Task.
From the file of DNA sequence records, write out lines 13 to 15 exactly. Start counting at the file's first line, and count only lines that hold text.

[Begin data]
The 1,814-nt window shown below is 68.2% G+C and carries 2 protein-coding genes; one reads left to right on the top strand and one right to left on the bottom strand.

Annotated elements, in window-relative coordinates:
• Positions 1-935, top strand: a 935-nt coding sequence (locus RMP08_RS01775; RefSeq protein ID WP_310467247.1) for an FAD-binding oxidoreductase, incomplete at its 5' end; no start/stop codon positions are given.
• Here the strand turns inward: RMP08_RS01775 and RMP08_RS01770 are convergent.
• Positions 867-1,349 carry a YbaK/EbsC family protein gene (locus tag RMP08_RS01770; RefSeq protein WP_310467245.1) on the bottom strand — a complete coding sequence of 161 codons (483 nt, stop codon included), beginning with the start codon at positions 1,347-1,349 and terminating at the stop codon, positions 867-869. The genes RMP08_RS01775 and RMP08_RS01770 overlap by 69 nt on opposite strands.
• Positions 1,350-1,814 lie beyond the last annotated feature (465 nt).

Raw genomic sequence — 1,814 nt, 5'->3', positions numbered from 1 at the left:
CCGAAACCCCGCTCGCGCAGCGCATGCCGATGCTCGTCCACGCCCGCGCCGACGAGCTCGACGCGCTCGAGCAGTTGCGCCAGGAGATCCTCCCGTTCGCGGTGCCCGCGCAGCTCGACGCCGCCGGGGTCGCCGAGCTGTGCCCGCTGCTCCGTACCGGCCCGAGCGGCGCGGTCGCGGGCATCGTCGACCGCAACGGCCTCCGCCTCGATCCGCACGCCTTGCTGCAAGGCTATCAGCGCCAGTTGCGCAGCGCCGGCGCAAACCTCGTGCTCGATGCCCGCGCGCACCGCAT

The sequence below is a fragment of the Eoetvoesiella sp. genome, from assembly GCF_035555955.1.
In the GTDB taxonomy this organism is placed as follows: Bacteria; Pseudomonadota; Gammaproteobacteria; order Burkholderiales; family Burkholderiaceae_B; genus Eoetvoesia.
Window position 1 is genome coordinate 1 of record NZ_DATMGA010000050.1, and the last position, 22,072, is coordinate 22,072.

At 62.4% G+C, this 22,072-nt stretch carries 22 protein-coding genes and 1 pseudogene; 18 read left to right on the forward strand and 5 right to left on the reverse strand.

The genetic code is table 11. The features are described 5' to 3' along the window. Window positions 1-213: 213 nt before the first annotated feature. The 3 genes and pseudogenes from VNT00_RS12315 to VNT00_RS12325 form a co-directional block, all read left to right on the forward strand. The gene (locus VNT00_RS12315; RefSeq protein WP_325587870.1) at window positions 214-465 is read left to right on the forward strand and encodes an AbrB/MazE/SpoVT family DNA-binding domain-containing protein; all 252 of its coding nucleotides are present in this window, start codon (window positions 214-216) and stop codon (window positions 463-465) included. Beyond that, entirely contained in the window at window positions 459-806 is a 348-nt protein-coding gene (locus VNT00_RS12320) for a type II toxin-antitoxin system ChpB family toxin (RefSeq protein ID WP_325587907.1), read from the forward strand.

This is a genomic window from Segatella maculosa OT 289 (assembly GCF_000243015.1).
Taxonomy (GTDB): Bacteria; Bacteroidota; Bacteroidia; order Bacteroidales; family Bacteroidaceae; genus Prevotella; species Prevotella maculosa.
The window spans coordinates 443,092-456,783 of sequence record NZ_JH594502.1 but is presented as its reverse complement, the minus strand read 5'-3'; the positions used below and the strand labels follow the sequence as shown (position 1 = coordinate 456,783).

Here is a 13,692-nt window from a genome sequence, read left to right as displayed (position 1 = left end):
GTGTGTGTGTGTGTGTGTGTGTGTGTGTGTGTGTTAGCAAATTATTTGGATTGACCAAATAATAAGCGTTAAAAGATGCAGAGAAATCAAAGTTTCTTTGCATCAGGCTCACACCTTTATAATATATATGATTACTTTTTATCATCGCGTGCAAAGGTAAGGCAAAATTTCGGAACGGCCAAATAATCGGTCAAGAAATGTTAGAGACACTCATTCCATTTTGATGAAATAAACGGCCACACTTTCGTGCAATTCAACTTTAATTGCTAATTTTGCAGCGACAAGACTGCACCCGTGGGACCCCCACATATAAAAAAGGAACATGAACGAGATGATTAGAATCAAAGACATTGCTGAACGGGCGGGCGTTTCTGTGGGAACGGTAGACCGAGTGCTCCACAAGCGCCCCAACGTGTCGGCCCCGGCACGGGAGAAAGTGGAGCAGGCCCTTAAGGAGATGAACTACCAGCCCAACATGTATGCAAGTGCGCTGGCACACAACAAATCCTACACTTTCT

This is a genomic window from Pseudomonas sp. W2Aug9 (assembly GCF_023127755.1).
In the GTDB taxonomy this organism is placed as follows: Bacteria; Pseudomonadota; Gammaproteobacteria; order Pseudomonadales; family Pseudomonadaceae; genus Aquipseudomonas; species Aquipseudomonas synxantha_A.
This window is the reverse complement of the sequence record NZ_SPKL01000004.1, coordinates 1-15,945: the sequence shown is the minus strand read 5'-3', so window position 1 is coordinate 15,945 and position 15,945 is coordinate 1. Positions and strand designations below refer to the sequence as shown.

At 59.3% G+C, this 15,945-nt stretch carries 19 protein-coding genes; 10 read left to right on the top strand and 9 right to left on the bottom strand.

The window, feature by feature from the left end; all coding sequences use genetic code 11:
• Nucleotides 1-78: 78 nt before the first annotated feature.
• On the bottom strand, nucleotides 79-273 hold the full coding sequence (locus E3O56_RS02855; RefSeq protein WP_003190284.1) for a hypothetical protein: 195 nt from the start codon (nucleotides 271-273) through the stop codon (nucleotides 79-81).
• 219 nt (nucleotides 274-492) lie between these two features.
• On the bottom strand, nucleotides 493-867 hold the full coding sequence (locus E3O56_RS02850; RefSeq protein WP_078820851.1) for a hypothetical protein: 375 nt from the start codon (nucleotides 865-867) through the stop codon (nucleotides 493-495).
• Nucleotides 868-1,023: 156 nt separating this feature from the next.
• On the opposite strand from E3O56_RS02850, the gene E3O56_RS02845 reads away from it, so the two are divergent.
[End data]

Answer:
The genetic code is table 11. The features are described 5' to 3' along the window. Window positions 1-213: 213 nt before the first annotated feature. The 3 genes and pseudogenes from VNT00_RS12315 to VNT00_RS12325 form a co-directional block, all read left to right on the forward strand. The gene (locus VNT00_RS12315; RefSeq protein WP_325587870.1) at window positions 214-465 is read left to right on the forward strand and encodes an AbrB/MazE/SpoVT family DNA-binding domain-containing protein; all 252 of its coding nucleotides are present in this window, start codon (window positions 214-216) and stop codon (window positions 463-465) included. Beyond that, entirely contained in the window at window positions 459-806 is a 348-nt protein-coding gene (locus VNT00_RS12320) for a type II toxin-antitoxin system ChpB family toxin (RefSeq protein ID WP_325587907.1), read from the forward strand.

This is a genomic window from Segatella maculosa OT 289 (assembly GCF_000243015.1).
Taxonomy (GTDB): Bacteria; Bacteroidota; Bacteroidia; order Bacteroidales; family Bacteroidaceae; genus Prevotella; species Prevotella maculosa.